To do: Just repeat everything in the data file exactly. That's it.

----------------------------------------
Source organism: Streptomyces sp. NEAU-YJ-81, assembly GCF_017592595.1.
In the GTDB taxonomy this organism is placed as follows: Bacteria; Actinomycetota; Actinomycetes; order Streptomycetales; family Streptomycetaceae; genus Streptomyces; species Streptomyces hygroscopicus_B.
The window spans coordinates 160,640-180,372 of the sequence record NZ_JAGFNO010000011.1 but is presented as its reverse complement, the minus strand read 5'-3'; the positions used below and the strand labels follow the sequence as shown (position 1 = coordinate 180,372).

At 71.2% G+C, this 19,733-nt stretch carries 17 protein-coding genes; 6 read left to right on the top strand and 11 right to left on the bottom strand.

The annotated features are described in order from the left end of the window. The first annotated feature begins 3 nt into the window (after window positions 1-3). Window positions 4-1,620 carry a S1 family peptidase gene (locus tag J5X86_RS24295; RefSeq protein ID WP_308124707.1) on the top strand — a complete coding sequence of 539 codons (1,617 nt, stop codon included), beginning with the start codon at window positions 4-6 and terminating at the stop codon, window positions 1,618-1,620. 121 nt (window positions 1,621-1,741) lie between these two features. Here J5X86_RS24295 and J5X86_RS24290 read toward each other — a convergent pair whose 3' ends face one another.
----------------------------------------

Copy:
Source organism: Streptomyces sp. NEAU-YJ-81, assembly GCF_017592595.1.
In the GTDB taxonomy this organism is placed as follows: Bacteria; Actinomycetota; Actinomycetes; order Streptomycetales; family Streptomycetaceae; genus Streptomyces; species Streptomyces hygroscopicus_B.
The window spans coordinates 160,640-180,372 of the sequence record NZ_JAGFNO010000011.1 but is presented as its reverse complement, the minus strand read 5'-3'; the positions used below and the strand labels follow the sequence as shown (position 1 = coordinate 180,372).

At 71.2% G+C, this 19,733-nt stretch carries 17 protein-coding genes; 6 read left to right on the top strand and 11 right to left on the bottom strand.

The annotated features are described in order from the left end of the window. The first annotated feature begins 3 nt into the window (after window positions 1-3). Window positions 4-1,620 carry a S1 family peptidase gene (locus tag J5X86_RS24295; RefSeq protein ID WP_308124707.1) on the top strand — a complete coding sequence of 539 codons (1,617 nt, stop codon included), beginning with the start codon at window positions 4-6 and terminating at the stop codon, window positions 1,618-1,620. 121 nt (window positions 1,621-1,741) lie between these two features. Here J5X86_RS24295 and J5X86_RS24290 read toward each other — a convergent pair whose 3' ends face one another.